Launch of the Geneva Science-Policy Platform on Environment and Security

Launch of the Geneva Science-Policy Platform on Environment and Security

Diplomats and scientists pledge to work together to find meaningful solutions for issues of environment and security

Geneva, 17 November: Today Ambassadors and Permanent Representatives of countries accredited at the UN in Geneva, as well as distinguished members of the international academia, attended the launch event of the Geneva Science-Policy Platform on Environment and Security, hosted jointly by the Environment and Security Initiative (ENVSEC) represented by the UN Environment Programme and the University of Geneva. The launch event provided an opportunity for the policy-making and academic community to discuss the implications of climate change on European and global security.

The newly established platform will serve as a network supplying knowledge and technical expertise for new approaches to confront existing and emerging challenges in the field of environment and security. It will establish continuous dialogue between scientists and policymakers to generate new ideas and methodologies to implement new solutions that facilitate environmental cooperation. The Platform will meet on an annual basis to address existing and emerging environmental risks and tensions in the overall context of global issues.

At the launch event, dedicated to Climate Change and the Future of European Security, participants exchanged views on the effects of climate change already happening in Europe, and the associated security implications for the future, such as the threat of mass migration from climate change-affected regions and humanitarian crises in the context of increasingly probable natural disasters. They also discussed what tools have been applied by various stakeholders to combat climate change, and what lessons can already be learned from other regions to formulate new environmentally sound security strategies.

“Through implementing ENVSEC projects on the ground, we came to realize how important it is to transform the current thinking to appreciate how deeply the environment and natural resources relate to our security concerns, and how the environment is at risk due to political tensions and lack of security. It is in this context that we also realized the importance of knowledge in integrating environmental sustainability and ecosystem management in the political agenda of states, as we are embarking on the implementation of the 2030 Agenda for Sustainable Development,” said Jan Dusik, UNEP Director and Regional Representative.

The Environment and Security Initiative (ENVSEC) is a partnership of five international organizations – UN Environment Programme (UNEP), UN Development Programme (UNDP), UN Economic Commission for Europe (UNECE), Organisation for Security and Cooperation in Europe (OSCE), and Regional Environment Center for Central and Eastern Europe (REC) – with specialized but complementary mandates and expertise that provide an integrated response to environment and security challenges. The mission of ENVSEC is to contribute to the reduction of environment and security risks through strengthened cooperation among and within countries in four regions: Central Asia, Eastern Europe, Southern Caucasus, and South-Eastern Europe.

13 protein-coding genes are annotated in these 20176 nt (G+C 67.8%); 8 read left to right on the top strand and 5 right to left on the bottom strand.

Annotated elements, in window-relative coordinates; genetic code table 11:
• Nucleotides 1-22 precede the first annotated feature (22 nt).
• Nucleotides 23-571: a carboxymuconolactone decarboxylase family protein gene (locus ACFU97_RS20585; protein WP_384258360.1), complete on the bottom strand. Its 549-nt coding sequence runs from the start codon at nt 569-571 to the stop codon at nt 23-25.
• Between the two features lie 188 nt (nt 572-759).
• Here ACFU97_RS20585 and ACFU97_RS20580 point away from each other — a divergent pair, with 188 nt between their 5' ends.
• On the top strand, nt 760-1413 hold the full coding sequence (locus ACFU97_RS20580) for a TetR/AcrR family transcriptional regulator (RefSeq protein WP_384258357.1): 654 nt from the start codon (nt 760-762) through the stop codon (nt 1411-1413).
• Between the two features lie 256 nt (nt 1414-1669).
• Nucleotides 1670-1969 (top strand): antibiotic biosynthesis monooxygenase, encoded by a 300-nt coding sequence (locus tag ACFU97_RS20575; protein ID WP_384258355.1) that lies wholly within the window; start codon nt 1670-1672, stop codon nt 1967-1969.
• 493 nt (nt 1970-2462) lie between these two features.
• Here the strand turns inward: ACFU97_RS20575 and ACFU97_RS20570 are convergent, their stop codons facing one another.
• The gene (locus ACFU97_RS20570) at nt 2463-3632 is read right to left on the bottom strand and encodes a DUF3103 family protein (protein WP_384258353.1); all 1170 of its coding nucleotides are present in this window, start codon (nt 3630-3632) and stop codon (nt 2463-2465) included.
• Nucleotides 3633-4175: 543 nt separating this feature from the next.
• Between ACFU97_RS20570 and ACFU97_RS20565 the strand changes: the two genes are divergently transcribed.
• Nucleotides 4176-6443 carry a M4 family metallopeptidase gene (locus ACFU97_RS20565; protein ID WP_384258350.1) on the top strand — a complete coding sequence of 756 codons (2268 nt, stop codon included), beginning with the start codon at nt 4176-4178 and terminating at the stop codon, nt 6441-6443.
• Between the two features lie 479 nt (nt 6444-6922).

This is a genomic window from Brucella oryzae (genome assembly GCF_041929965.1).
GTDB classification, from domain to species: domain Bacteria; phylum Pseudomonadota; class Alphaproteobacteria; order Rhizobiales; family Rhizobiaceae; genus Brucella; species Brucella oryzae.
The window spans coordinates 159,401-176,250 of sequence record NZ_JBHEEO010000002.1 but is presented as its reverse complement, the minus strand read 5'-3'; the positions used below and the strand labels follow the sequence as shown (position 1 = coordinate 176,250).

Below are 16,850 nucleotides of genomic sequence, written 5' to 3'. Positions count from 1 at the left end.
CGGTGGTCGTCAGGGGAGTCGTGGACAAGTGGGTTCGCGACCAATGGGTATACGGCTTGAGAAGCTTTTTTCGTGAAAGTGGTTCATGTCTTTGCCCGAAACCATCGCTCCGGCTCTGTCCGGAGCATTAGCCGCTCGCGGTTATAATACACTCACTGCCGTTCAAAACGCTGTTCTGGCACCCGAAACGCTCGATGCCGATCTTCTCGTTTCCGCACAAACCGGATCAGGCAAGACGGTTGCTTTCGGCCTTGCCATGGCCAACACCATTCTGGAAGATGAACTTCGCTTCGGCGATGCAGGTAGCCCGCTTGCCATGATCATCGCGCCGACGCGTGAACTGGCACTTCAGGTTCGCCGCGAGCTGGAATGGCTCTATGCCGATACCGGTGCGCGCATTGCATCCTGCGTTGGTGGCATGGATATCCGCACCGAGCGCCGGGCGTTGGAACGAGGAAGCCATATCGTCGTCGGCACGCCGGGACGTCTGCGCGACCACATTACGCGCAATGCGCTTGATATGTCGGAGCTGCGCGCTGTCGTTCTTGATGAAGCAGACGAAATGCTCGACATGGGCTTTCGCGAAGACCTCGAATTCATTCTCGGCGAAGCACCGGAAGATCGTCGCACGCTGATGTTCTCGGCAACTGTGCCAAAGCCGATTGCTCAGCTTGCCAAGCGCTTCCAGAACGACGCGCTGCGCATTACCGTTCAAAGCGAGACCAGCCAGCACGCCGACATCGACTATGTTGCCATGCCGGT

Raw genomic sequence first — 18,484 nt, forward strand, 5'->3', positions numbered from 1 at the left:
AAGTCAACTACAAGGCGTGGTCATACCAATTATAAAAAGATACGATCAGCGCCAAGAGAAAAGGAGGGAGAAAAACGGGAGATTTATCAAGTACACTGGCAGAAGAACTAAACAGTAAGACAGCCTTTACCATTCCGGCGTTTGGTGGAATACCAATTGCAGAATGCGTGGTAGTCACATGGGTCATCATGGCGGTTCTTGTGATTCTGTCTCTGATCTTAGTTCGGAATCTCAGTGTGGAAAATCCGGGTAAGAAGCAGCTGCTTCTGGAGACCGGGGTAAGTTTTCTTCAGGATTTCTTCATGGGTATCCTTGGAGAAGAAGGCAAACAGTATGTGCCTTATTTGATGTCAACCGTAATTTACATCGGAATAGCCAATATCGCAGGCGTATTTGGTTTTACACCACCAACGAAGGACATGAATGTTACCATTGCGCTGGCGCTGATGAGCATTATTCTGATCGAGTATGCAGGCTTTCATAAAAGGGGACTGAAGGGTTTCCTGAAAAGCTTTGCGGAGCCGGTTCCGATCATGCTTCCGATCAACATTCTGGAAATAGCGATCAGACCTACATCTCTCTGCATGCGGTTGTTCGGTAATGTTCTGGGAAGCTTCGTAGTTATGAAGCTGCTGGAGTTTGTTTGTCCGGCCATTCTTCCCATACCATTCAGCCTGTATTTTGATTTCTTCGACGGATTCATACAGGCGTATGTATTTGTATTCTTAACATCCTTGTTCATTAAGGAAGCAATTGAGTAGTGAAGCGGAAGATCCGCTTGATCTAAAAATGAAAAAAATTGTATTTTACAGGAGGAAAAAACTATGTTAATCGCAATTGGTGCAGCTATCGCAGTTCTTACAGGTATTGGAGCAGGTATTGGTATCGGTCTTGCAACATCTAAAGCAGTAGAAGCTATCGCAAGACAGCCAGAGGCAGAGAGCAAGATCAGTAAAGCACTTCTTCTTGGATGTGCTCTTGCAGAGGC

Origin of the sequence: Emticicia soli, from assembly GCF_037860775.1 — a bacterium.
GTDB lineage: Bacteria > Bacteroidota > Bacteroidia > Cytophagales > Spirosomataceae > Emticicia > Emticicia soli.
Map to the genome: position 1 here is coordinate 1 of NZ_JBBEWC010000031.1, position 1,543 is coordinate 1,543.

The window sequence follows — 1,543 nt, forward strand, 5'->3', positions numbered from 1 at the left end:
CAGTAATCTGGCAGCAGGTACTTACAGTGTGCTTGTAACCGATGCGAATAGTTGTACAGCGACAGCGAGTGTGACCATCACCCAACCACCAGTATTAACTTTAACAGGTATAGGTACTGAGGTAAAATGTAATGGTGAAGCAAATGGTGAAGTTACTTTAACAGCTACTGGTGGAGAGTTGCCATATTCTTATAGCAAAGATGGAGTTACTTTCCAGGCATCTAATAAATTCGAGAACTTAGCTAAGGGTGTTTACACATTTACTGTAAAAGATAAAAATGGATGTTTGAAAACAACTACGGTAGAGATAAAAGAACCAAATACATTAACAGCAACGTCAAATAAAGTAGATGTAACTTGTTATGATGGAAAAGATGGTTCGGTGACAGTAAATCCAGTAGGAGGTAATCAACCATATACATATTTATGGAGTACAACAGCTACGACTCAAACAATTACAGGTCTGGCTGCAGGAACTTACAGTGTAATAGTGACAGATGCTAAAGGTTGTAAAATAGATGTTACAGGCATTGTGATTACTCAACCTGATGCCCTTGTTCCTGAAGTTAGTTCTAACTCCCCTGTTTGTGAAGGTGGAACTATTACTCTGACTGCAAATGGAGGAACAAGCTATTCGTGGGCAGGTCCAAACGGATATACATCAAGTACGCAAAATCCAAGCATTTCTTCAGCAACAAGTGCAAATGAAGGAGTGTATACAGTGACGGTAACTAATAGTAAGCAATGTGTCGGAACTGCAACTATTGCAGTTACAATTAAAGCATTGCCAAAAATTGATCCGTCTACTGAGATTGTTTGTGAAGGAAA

For more information, contact Isabelle Valentiny, Head of Communications, Regional Office for Europe, UNEP at isabelle.valentiny@unep.org - + 41 79 251 82 36 or Mahir Aliyev, UNEP Regional Coordinator: mahir.aliyev@unep.org

UNEP to bring green flavour to UN anniversary in Geneva

Visitors at the UN Geneva Open Days celebrating the 70th anniversary of the founding of the United Nations will be able to learn, play games about and taste the theme of sustainability as well as see a one-wheel Segway in action thanks to UNEP’s presence at the event this Saturday.

UNEP’s stand can be found inside the Palais des Nations' Bar du Serpent while children’s activities – including art and puppet shows featuring Ozzy Ozone – will take place on the third floor above the bar.

Visitors can discover how pesticides are controlled, how the trade in endangered species is being fought, what a green economy is and how the environment is protected in countries following conflicts at UNEP’s stand - capturing the broad scope of the organisation’s work from Geneva.

Publications, a game on actions we can take for our planet made out of recycled materials, postcards and organic apples will also be available at the stand, which brings a green touch to a day when Geneva’s iconic ‘jet d’eau’ fountain and other features around the city will be coloured blue.

Saturday 24 October marks the seventieth anniversary of the entering into force of the UN Charter. Between 10h and 17h visitors at the Palais can enjoy concerts, dances, debates and more as well as visit stands held by UN organisations and member states.

For more information on all activities taking place please click here

For UNEP global news, click here